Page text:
The Cash Contract
To eliminate the mortgage contingency the parties could execute a "cash contract" in which there is no reference to buyer financing and the mortgage clauses are deleted. Note that a "cash contract" does not require the buyer to pay all cash, it just means that the buyer is not entitled to the return of his deposit if he doesn't obtain a mortgage commitment.
Seller Financing: can make a property especially appealing to a buyer as there is no qualification process and the closing costs are usually less. The seller is entitled to act as the buyer's mortgage company and loan the buyer any part of the purchase price. The seller's attorney then prepares a note and a mortgage, which is recorded, in the same manner as a conventional loan. Some contracts require the seller to use a "conventional" mortgage. The seller should not use a conventional mortgage unless the seller is a bank. The seller should not use a form mortgage. The seller should use a mortgage specifically drafted for the needs of an individual acting as a lender. Your real estate attorney can provide you with a suitable one.
If the buyer subsequently fails to make the required payments, the Seller can foreclose the mortgage in the same manner as a conventional mortgage company and recover title to the property. The seller should be sure that the buyer pays enough cash to cover the costs of a foreclosure action plus nine months of carry. Sellers should note that if the buyer declares bankruptcy it does not prevent a foreclosure, it only delays it.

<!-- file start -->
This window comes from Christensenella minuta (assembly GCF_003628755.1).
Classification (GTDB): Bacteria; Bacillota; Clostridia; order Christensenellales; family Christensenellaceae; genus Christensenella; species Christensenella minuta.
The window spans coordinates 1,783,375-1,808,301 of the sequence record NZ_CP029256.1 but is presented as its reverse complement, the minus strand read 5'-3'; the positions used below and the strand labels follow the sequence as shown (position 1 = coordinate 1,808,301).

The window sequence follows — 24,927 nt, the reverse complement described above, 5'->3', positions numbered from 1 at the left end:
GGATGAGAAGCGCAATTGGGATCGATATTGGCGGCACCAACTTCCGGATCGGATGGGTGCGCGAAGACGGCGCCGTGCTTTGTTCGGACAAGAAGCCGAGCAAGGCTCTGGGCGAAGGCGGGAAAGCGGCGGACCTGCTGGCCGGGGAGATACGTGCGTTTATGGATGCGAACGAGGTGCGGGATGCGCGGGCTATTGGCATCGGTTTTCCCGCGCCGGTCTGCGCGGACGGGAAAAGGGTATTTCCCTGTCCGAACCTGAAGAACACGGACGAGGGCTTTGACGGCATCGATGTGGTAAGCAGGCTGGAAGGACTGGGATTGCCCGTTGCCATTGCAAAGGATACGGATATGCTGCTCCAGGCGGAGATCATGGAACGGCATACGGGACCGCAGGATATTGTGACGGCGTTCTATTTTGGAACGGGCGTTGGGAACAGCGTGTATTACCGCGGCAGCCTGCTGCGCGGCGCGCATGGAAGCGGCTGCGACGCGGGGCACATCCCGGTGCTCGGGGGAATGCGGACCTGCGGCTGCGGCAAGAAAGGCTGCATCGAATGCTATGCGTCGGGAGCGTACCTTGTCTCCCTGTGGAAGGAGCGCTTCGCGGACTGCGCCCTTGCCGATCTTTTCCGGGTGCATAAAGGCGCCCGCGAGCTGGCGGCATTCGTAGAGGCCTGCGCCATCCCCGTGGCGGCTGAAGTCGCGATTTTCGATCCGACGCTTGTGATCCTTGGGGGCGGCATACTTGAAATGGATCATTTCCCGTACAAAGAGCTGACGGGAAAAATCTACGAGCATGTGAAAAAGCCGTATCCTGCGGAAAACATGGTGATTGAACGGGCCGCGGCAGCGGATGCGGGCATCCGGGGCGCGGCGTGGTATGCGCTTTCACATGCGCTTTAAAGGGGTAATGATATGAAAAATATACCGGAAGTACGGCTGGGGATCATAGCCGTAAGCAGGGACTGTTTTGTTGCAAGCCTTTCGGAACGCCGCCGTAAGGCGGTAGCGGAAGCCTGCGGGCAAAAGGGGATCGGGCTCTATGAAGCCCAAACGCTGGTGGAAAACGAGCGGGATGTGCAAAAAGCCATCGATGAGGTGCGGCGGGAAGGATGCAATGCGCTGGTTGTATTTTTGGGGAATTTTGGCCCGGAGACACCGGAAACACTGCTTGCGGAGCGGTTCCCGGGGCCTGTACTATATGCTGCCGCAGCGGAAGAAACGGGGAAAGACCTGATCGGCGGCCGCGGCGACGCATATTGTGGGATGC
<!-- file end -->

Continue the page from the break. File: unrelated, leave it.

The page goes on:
Assuming an existing mortgage: if the seller already has a mortgage on the property, the buyer might be able to assume it. In this case the buyer contacts the existing mortgage company which will state the conditions and cost of assuming the loan. The buyer will then execute an "assumption" which will be recorded and make the buyer liable on the note. The seller is usually relived of further liability on the note. The buyer should remember to add himself as a loss payee on the property insurance and delete the seller.
Subject to an existing mortgage: means the buyer purchases the property from the seller and does not pay off the seller's mortgage and does not assume it either. Many mistakenly believe this is illegal. The resulting status is as follows: the seller is still personally liable on the note, the mortgage still shows on the seller's credit, the mortgage is still a lien against the property, the lender has the option of declaring the note to be immediately due in full.
Wrap Around Mortgage: the existing mortgage remains and the seller lends the buyer an additional amount the total amount secured by a mortgage from the buyer to the seller. The buyer's entire payment is made to the seller, who makes the payment to the pre-existing mortgage. This protects the seller who is personally liable under the first mortgage. The buyer is at risk to the seller not paying the underlying mortgage. If the parties have not obtained the consent of the underlying mortgage to do a wrap around mortgager, then the underlying mortgages will probably have the right to declare that note immediately due in full.